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Burnout therapy is counseling that helps people who feel overwhelmed and burned out. One effective type of therapy for burnout recovery is called Cognitive-Behavioral Therapy (CBT). It aims to help individuals cope with anxiety, and burnout and find ways to feel better and more balanced in their lives.

What is Cognitive-behavioral therapy?

Cognitive-behavioral therapy (CBT) is a type of therapy that teaches people how to recognize and change harmful or upsetting thoughts that affect their behavior and feelings. It combines cognitive therapy and behavior therapy to identify unhelpful ways of thinking, emotional reactions, or actions, and then replace them with better ones. 

CBT targets negative thoughts that can cause anxiety. Generally, CBT needs fewer sessions than other therapies and follows a structured approach.

How to help someone with burnout recover?

If you want to help someone with burnout, you can be there for them and listen. Make them feel heard and understood. Be patient and offer to help in areas of basic human needs: hugs, healthy meals, providing childcare so they can take a break, and any other support that would help someone have solid food, water, shelter, relaxation, or mental peace.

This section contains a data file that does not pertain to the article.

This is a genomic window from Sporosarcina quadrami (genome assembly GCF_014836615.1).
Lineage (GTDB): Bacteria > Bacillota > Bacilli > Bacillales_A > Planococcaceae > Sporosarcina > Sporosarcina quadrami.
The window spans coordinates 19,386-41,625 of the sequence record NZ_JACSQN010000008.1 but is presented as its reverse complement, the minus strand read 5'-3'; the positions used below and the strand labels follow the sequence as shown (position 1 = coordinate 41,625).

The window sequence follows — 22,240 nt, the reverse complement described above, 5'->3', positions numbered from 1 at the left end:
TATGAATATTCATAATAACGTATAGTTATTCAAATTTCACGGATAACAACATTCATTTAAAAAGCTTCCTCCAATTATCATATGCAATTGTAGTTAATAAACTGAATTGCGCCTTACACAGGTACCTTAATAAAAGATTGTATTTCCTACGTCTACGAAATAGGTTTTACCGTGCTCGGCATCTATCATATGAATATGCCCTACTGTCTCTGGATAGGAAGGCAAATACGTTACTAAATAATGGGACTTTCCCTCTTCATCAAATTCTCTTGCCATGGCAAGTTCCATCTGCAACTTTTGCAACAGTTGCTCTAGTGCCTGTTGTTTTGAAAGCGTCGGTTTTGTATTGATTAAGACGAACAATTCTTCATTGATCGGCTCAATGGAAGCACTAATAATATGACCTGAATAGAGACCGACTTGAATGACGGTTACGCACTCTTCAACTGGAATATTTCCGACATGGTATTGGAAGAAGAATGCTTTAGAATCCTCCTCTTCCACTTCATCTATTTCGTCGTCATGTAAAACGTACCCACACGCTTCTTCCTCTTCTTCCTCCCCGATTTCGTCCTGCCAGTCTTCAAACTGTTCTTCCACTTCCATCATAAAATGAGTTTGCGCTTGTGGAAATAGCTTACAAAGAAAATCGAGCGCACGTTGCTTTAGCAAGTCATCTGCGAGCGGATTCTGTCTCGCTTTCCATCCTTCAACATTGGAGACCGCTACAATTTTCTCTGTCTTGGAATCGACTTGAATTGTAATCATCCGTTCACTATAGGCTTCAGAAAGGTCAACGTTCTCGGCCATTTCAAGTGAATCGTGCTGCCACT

For someone going through burnout or trying to recover, it’s important to try to do what you can, including asking for help. Areas to consider finding support in are: talking to someone, getting enough sleep, and eating healthy. Book a free discovery call with the MAKE CARE HEALTH clinic.

To learn what this means and to find community support for people facing similar challenges to you, trying to eat well to impact their health), take breaks, don’t take on too much, consider finding a new job, or try mindfulness. These actions can help gently and slowly, restore your body’s natural reserves of energy and power to deal with daily funcitons. 

Remember that not all stress is wrong, it’s only when you’re in a prolonged state of it, or you have reached burnout, that it becomes pathologic.

 Here are the steps to manage stress:

  • Recognize if you are feeling stressed.
  • Identify what is causing your stress (stressor).
  • Understand why that particular thing is causing stress.
  • Find and use a suitable stress management technique to cope with it.

There are mindfulness activities for adults

  • Yoga 
  • Walking 
  • Gardening
  • Journaling 
  • Meditation
  • Diaphragmatic breathing
  • Dance
  • Exercise
  • Walking meditation
  • Gratitude Journal

Burnout Recovery, Building Resilience, and Stress Management with Dr.Kaylee

Doctor Kaylee is a skilled naturopathic doctor who helps her patients understand stress management and how to know if they are in burnout, and how to recover, in Confident Hormone Club

 By joining the club you’ll get monthly health courses and open office hours where members can ask questions and seek guidance. Additionally, they have access to bonus intensive learning sessions with different experts in the community.